There is not much new or positive to say about the NAEP results in math and reading from the nation’s high school seniors as there was no progress and some lost ground.
Math scores fell slightly and reading stayed the same. The results indicate only 37 percent of 12th graders are ready for college-level work. The AJC has an interactive chart that will give you more details. Click here.
Here’s my question: We have now had two decades of unrelenting, dizzying reform, especially here in Georgia where each new governor rolled out initiatives with the promise of improved academic performance (Up next, the Opportunity School District.)
Are any of them working?
My own view: At the same time we are revving up expectations for all students, poverty is becoming more entrenched, especially in rural America.
As always, the NAEP results show children of educated parents perform better. Kids of less educated parents have always trailed their middle-class peers, but I wonder if that gap is widening as their parents scramble to keep food on the table and juggle several low-paying jobs. A notable and troubling trend in this new NAEP data: the lowest performing students are falling even farther behind.
(For some insights into the growing gap between rich and poor and its impact on education inequality and outcomes, take a look at a New York Times story today that focuses on the growing income segregation in America. The piece quotes research showing “a threefold increase between 1972 and 2007 in top-decile spending on children, an increase that suggests that parents at the top may be investing in ever more high-quality day care and babysitting, private schooling, books and tutoring, and college tuition and fees.”)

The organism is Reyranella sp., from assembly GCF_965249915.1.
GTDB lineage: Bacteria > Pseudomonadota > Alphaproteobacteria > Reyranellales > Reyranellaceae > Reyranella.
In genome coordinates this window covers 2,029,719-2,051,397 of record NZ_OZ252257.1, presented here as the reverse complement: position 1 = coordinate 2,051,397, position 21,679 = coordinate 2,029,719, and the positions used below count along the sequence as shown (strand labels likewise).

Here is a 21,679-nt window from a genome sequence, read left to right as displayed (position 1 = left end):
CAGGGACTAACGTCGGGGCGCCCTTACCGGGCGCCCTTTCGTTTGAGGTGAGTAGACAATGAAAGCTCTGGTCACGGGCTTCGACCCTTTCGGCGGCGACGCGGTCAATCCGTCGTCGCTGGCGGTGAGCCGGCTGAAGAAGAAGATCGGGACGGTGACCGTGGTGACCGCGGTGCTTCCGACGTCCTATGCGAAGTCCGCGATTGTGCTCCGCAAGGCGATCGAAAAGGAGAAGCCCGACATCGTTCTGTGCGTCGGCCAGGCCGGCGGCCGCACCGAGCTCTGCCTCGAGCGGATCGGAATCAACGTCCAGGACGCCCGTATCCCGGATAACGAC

In a statement, U.S. Education Secretary John King said, “Over the past seven years, schools have undergone some of the most significant changes in decades – work that is being led by educators who are retooling their classroom practices to adapt to new and higher standards. We know the results of those changes will not be seen overnight, so we need to be patient – but not passive – in continuing to pursue the goal of preparing all students for success after high school. Indeed, the data show us some opportunities where we can make a difference. For example, 12th-graders who took math classes their senior year did significantly better on NAEP than those who did not, which indicates how important it is that schools continue to expand opportunities – particularly for historically underserved students – to take advanced coursework. It’s important to continue to help all students meet and exceed these high standards – especially those learners who are the furthest behind.”
I want to note there are many critics who contend NAEP lacks validity and sets its advanced level so high that few kids even in the world’s highest performing nations can meet it. To read about those criticisms, go here.
Here are the official NAEP results and summary: